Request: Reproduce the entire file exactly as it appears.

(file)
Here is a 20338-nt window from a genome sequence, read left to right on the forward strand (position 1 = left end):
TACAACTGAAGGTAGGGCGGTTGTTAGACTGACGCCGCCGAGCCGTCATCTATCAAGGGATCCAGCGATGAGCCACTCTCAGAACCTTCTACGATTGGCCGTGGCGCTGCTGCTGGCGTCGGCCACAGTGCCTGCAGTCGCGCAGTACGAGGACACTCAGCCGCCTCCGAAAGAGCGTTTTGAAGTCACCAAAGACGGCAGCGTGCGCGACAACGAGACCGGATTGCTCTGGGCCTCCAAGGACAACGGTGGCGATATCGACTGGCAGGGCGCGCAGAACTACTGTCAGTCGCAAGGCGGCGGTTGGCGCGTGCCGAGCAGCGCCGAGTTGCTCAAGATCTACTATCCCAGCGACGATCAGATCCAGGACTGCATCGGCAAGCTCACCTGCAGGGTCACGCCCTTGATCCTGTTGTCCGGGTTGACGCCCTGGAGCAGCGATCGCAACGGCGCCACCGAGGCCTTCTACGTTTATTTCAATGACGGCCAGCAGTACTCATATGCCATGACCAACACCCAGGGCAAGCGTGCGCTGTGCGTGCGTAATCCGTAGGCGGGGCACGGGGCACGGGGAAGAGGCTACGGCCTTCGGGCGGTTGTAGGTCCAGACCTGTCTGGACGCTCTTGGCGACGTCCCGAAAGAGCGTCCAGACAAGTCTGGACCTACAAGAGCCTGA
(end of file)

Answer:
Here is a 20338-nt window from a genome sequence, read left to right on the forward strand (position 1 = left end):
TACAACTGAAGGTAGGGCGGTTGTTAGACTGACGCCGCCGAGCCGTCATCTATCAAGGGATCCAGCGATGAGCCACTCTCAGAACCTTCTACGATTGGCCGTGGCGCTGCTGCTGGCGTCGGCCACAGTGCCTGCAGTCGCGCAGTACGAGGACACTCAGCCGCCTCCGAAAGAGCGTTTTGAAGTCACCAAAGACGGCAGCGTGCGCGACAACGAGACCGGATTGCTCTGGGCCTCCAAGGACAACGGTGGCGATATCGACTGGCAGGGCGCGCAGAACTACTGTCAGTCGCAAGGCGGCGGTTGGCGCGTGCCGAGCAGCGCCGAGTTGCTCAAGATCTACTATCCCAGCGACGATCAGATCCAGGACTGCATCGGCAAGCTCACCTGCAGGGTCACGCCCTTGATCCTGTTGTCCGGGTTGACGCCCTGGAGCAGCGATCGCAACGGCGCCACCGAGGCCTTCTACGTTTATTTCAATGACGGCCAGCAGTACTCATATGCCATGACCAACACCCAGGGCAAGCGTGCGCTGTGCGTGCGTAATCCGTAGGCGGGGCACGGGGCACGGGGAAGAGGCTACGGCCTTCGGGCGGTTGTAGGTCCAGACCTGTCTGGACGCTCTTGGCGACGTCCCGAAAGAGCGTCCAGACAAGTCTGGACCTACAAGAGCCTGA